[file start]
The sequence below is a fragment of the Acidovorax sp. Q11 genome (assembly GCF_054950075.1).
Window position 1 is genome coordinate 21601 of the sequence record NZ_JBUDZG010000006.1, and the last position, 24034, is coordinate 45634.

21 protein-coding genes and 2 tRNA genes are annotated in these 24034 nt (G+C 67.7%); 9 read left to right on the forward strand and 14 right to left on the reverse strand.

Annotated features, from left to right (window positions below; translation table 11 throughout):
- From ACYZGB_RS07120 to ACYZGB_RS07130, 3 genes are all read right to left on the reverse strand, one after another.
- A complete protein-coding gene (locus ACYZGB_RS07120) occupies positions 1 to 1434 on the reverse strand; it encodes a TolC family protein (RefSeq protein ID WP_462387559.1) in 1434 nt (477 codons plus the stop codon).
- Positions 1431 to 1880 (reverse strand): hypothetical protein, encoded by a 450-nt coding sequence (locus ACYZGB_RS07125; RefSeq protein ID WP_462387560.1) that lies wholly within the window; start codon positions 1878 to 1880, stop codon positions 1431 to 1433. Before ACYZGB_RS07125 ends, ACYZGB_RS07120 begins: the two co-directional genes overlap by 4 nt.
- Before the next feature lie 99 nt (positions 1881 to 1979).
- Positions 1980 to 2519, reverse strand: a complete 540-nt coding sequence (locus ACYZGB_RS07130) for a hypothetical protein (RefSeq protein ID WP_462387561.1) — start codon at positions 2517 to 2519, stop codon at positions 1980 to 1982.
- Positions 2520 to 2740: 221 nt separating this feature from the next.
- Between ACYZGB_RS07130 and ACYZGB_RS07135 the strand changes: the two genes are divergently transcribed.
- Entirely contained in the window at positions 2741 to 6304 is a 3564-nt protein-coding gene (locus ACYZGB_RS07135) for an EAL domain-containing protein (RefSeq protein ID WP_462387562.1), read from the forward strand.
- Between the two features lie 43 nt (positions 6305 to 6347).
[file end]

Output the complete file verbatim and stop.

The sequence below is a fragment of the Acidovorax sp. Q11 genome (assembly GCF_054950075.1).
Window position 1 is genome coordinate 21601 of the sequence record NZ_JBUDZG010000006.1, and the last position, 24034, is coordinate 45634.

21 protein-coding genes and 2 tRNA genes are annotated in these 24034 nt (G+C 67.7%); 9 read left to right on the forward strand and 14 right to left on the reverse strand.

Annotated features, from left to right (window positions below; translation table 11 throughout):
- From ACYZGB_RS07120 to ACYZGB_RS07130, 3 genes are all read right to left on the reverse strand, one after another.
- A complete protein-coding gene (locus ACYZGB_RS07120) occupies positions 1 to 1434 on the reverse strand; it encodes a TolC family protein (RefSeq protein ID WP_462387559.1) in 1434 nt (477 codons plus the stop codon).
- Positions 1431 to 1880 (reverse strand): hypothetical protein, encoded by a 450-nt coding sequence (locus ACYZGB_RS07125; RefSeq protein ID WP_462387560.1) that lies wholly within the window; start codon positions 1878 to 1880, stop codon positions 1431 to 1433. Before ACYZGB_RS07125 ends, ACYZGB_RS07120 begins: the two co-directional genes overlap by 4 nt.
- Before the next feature lie 99 nt (positions 1881 to 1979).
- Positions 1980 to 2519, reverse strand: a complete 540-nt coding sequence (locus ACYZGB_RS07130) for a hypothetical protein (RefSeq protein ID WP_462387561.1) — start codon at positions 2517 to 2519, stop codon at positions 1980 to 1982.
- Positions 2520 to 2740: 221 nt separating this feature from the next.
- Between ACYZGB_RS07130 and ACYZGB_RS07135 the strand changes: the two genes are divergently transcribed.
- Entirely contained in the window at positions 2741 to 6304 is a 3564-nt protein-coding gene (locus ACYZGB_RS07135) for an EAL domain-containing protein (RefSeq protein ID WP_462387562.1), read from the forward strand.
- Between the two features lie 43 nt (positions 6305 to 6347).